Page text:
Perhaps it's for the best. I'm glad that AMD is on the path of announcing close to release. Raja's overhype was starting to become unbearable.

    The slides only show ROCm GPUs. I don't think there ever was a consumer dual-Vega10 in the works.
     
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  6. DmitryKo

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    I believe the mobile Radeon Pro Vega 20 is called Vega 12 in the latest LLVM drivers.

    And that this 32-40 CU Vega 11 part seems to have been spun and re-spun to death in the end, while Polaris 20/30 lives on. And that Kaby Lake G ended up using Polaris graphics engine as well.

    Sure, I'm just surprised they still use dual chip - even for quite strange stuff like Radeon Pro Duo Polaris.
     
    #206 DmitryKo, Jan 14, 2019
    Last edited: Jan 15, 2019
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  7. ToTTenTranz

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  8. Picao84

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  9. yuri

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    This sounds a bit strange. Vega 64 top SKU have already been clocked 60% higher than Fiji (1050/1677MHz). It hits the powerwall hard past 1400-1500MHz. Vega VII got boosts to 1800MHz or 71% higher than Fiji.

    This sounds like Pentium 4 era plans and hopes all over again - any NetBurst fireball CPU running at 10GHz would surely be capable. Yet, no such CPU has been produced.
     
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  10. A1xLLcqAgt0qc2RyMz0y

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    Limited supply: only 5000 available for entire production cycle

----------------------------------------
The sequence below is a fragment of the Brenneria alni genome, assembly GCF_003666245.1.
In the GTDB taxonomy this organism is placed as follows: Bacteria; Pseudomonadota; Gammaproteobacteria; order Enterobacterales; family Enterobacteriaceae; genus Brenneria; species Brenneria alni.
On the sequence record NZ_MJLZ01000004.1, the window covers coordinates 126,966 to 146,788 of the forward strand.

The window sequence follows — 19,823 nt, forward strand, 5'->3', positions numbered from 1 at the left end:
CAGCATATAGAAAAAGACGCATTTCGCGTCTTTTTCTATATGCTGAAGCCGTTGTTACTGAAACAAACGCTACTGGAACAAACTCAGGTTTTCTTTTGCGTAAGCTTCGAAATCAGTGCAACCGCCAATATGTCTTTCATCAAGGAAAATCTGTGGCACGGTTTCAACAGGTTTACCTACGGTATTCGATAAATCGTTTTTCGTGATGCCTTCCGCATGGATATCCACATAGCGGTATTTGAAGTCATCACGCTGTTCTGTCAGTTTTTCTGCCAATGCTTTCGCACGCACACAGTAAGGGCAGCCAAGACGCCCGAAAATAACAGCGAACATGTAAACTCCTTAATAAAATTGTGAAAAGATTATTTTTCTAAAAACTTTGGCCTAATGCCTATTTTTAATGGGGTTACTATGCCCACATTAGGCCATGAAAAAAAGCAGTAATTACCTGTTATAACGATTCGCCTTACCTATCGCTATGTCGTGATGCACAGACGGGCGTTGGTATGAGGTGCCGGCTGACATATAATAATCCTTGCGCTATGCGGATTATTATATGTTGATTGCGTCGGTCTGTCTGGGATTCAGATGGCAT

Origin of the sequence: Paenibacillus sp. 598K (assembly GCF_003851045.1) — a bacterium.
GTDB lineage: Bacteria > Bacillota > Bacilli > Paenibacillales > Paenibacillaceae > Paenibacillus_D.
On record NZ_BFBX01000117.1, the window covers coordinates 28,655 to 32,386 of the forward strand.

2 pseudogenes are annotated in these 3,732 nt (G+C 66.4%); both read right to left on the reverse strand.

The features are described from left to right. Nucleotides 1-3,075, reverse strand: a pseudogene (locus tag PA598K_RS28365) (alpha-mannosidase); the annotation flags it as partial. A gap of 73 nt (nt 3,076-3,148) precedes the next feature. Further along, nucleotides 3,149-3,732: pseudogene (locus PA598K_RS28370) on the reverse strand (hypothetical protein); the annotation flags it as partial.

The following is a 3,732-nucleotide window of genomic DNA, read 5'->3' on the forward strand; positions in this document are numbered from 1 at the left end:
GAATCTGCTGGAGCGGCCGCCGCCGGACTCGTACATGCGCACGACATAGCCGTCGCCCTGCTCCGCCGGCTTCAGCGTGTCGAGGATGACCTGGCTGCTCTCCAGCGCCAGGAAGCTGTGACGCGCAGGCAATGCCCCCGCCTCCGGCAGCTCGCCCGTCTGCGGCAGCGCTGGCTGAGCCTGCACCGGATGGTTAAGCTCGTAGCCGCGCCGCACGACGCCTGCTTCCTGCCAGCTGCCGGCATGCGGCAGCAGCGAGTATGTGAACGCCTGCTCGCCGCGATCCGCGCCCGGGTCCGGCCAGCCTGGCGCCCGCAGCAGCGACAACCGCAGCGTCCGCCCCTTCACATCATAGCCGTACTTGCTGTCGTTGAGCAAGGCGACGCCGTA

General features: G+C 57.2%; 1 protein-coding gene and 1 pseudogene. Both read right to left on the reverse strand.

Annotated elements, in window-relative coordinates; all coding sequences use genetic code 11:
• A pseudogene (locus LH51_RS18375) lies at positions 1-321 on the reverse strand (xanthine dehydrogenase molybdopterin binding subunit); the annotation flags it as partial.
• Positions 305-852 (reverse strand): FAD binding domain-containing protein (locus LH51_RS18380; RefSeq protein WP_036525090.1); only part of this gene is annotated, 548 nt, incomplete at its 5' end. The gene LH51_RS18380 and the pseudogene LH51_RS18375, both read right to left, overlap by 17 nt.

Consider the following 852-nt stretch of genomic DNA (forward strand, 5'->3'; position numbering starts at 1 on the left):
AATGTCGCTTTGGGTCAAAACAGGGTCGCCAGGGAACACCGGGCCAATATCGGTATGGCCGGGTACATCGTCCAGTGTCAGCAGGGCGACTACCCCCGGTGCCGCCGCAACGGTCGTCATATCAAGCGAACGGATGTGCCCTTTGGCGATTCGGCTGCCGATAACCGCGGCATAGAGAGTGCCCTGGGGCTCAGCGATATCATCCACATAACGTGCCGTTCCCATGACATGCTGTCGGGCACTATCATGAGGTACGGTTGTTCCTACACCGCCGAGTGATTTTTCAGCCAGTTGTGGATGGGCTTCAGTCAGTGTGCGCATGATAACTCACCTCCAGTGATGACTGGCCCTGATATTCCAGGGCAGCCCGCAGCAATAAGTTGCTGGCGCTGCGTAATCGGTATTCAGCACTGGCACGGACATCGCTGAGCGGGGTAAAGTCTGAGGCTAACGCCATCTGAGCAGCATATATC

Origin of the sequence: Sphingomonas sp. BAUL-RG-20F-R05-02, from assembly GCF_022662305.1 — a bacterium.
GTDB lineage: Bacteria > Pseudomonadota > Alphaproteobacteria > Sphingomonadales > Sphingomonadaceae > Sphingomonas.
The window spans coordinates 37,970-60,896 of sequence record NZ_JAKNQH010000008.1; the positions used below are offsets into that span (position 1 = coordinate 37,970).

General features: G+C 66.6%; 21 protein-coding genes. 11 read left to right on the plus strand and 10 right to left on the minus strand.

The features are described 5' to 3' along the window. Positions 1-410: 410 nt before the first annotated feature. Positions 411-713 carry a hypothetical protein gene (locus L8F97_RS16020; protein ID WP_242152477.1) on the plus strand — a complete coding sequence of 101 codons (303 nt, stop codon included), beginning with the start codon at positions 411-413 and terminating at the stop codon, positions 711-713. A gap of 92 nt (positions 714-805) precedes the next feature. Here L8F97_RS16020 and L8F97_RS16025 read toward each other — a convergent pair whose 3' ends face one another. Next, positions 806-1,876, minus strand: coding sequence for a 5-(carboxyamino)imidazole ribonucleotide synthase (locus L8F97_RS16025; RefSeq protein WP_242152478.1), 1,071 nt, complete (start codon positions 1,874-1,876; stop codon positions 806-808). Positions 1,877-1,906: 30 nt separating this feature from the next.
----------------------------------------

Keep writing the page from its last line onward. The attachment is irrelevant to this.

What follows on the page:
AMD Radeon Vega VII Rumored To Have Less Than 5000 Units Made

    https://wccftech.com/amd-radeon-vega-vii-5000-units-64-rops-no-fp64-compute

    AMD Radeon VII: less than 5000 available, no custom cards
    https://www.tweaktown.com/news/64501/amd-radeon-vii-less-5000-available-custom-cards/index.html

     
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  11. ToTTenTranz

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    Only tweaktown came up with that rumor and wccftech copy+pasted.

    I'd say the other source I posted claiming 20k+40k is way more credible.
    First because they actually leaked many Radeon VII details and pictures prior to announcement in the same newspiece, second because AMD isn't in the business of losing money on videocards. They've been pretty comfortable with not competing on the top end for over 30 months, so they wouldn't launch a card to lose money out of peer pressure now.

    And also because...
    Tweaktown is
    Really
    Terrible
    With rumors

    They've been in the business of making stuff up for a while.
     
  12. Ailuros

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    Which is almost 7 years ago, for which NV used to sell 1-2 years later for the Titan/Titan Black with 1.5/1.7 TFLOPs FP64 at a $999 MSRP, which they themselves noted afterwards that it was a mistake.

    FP64 is obviously castracted on R VII and I severely doubt that AMD reached that decision for no reason whatsoever.
     
  13. ToTTenTranz

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    AMD responds to short supply rumors:
    One thing that's changed and I don't think has been commented is the fact that AMD will be selling cards directly from their site. Maybe this is the way they found to avoid distributors and retailers to sell above MSRP to increase margins when faced with high demand, working as sort of a safeguard against mining booms.